So, what’re you waiting for? Send us your ideas, comments, and/or suggestions for collaborations today!
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2018 has been the year to be Armenian. From a political revolution in April/May to a full Armenian village in the middle of the U.S. capital in June/July, to the upcoming Metropolitan Museum of Art’s (Met) exhibition on Armenian art in September, Armenianness has never been more in the spotlight. As the political discussion around immigrants grows increasingly hostile here, at home, the Smithsonian Folklife Festival’s decision to shine a light on Armenian heritage and culture this summer in our nation’s capital is a proud occasion for our community to showcase, as the President of Armenia calls it, “the cradle of civilization—after Africa.”
Hamazkayin’s ArtLinks is an annual weekend-long forum for diasporan youth aged 21-35 to come together and participate in workshops and panel discussions helmed by some of the most creative minds and souls of our community: leading (as well as budding) artists, writers, journalists, musicians, actors, and activists. Last summer was the fourth installment of the program, which has doubled in size since its inaugural year, quickly becoming one of the most popular and stimulating events for Armenian youth in North America. Read on to know why!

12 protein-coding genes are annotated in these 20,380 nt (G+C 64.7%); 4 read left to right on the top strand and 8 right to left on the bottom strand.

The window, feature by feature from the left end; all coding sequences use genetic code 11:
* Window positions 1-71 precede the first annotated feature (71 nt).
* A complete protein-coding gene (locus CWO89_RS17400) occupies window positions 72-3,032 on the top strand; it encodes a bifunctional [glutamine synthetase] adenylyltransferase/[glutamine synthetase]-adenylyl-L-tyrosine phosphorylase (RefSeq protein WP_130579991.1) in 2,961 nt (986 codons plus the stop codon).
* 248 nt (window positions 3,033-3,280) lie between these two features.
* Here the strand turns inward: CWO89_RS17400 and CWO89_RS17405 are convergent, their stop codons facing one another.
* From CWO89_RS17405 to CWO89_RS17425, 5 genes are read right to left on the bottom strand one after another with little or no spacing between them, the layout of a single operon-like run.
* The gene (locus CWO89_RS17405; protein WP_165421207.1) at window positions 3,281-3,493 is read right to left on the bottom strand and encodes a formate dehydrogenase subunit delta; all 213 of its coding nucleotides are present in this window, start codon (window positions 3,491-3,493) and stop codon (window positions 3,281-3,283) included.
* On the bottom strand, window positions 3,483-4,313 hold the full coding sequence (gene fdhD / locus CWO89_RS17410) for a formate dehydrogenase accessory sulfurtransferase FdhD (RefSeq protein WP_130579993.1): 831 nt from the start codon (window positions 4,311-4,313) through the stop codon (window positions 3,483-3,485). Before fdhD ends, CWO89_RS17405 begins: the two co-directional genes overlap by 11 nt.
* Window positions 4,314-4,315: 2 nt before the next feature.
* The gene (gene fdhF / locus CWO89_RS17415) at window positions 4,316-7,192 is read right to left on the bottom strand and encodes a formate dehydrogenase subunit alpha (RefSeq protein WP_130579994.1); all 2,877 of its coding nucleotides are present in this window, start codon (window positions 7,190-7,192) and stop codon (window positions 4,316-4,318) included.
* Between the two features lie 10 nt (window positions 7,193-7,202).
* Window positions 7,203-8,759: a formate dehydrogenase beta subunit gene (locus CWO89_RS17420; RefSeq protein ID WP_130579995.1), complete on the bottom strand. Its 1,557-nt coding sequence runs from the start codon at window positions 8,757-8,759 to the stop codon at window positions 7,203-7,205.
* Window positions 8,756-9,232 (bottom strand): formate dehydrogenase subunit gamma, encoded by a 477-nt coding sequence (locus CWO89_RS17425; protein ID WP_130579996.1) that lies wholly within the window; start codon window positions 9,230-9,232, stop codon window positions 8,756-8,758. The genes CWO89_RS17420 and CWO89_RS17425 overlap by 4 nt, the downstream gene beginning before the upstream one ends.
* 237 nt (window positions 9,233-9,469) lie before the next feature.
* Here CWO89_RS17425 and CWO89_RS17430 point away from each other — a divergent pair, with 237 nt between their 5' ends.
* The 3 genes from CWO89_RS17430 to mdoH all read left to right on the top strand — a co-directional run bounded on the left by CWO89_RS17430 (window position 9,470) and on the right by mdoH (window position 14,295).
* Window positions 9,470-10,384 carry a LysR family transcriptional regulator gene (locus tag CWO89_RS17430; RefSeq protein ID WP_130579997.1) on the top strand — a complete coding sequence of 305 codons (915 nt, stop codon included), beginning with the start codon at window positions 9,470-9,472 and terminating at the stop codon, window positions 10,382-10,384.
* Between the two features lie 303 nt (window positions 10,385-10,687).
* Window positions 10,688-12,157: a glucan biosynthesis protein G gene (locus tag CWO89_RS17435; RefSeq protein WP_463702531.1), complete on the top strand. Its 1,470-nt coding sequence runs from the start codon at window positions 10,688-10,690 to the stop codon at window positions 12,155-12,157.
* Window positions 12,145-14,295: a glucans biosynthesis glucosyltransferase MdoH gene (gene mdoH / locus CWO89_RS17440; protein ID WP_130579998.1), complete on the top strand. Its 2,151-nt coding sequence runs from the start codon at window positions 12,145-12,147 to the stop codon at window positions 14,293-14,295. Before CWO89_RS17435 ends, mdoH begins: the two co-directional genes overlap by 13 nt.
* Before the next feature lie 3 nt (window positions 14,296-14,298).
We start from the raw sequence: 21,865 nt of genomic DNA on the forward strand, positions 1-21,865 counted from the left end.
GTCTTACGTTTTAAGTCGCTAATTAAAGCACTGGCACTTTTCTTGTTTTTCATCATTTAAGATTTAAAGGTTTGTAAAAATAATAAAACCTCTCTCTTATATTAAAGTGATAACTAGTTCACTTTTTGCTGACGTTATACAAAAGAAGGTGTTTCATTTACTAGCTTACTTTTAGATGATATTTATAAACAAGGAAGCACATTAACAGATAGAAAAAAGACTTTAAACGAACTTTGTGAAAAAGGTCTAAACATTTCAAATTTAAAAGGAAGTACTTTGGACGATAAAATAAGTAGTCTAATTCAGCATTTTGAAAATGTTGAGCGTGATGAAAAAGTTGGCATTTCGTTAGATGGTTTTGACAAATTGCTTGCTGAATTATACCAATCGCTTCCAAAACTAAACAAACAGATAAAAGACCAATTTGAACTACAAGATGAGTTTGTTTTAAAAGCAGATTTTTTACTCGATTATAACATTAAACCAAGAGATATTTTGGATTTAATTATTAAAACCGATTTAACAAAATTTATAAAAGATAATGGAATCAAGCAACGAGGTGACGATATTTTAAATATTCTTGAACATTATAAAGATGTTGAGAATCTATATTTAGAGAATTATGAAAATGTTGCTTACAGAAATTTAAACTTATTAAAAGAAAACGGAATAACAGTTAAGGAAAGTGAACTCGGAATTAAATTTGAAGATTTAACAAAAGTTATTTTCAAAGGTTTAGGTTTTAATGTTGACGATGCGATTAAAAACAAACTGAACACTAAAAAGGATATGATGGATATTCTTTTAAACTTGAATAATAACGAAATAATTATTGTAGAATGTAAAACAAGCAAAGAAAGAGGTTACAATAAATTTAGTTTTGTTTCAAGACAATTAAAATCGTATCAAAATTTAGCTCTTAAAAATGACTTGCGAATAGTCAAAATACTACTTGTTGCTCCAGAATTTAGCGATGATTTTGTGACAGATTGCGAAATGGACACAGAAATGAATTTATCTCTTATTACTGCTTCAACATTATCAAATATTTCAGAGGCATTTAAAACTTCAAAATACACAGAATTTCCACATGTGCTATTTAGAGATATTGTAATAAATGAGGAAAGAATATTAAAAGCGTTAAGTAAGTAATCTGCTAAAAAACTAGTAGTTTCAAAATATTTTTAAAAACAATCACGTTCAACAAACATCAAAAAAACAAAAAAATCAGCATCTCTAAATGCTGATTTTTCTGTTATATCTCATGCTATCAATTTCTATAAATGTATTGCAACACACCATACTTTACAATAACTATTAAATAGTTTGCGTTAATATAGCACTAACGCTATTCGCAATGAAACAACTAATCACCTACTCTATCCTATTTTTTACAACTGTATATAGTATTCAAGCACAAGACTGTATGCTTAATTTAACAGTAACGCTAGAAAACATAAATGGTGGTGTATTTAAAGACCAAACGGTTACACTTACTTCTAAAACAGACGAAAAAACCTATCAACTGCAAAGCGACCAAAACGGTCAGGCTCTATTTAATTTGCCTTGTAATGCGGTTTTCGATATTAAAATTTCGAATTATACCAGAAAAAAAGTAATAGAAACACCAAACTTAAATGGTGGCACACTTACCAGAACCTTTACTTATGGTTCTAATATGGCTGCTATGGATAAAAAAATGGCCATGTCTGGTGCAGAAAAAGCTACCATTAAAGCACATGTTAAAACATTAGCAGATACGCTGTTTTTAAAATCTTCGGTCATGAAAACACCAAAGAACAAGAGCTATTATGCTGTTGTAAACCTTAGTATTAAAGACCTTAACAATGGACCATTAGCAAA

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Since the days of Mesrop Mashtots (the fifth century inventor of the Armenian alphabet*), the Armenian script has played a vital role in the cultural and artistic legacy of her people. Like ancient relics in a museum, each decorative stroke illustrates a story that is steeped in thousands of years of history, literature, art, and religion. Fast forward 1,600 years and this ancient tradition is at a crossroads for survival, with knowledge and usage almost all but forgotten. Yet, once again, one man is at the helm of a movement—a new zartonk (“renaissance”) in Armenian calligraphy. Using a wide range of multimedia, artist Ruben Malayan is ushering in a new era for this unique, yet overlooked art form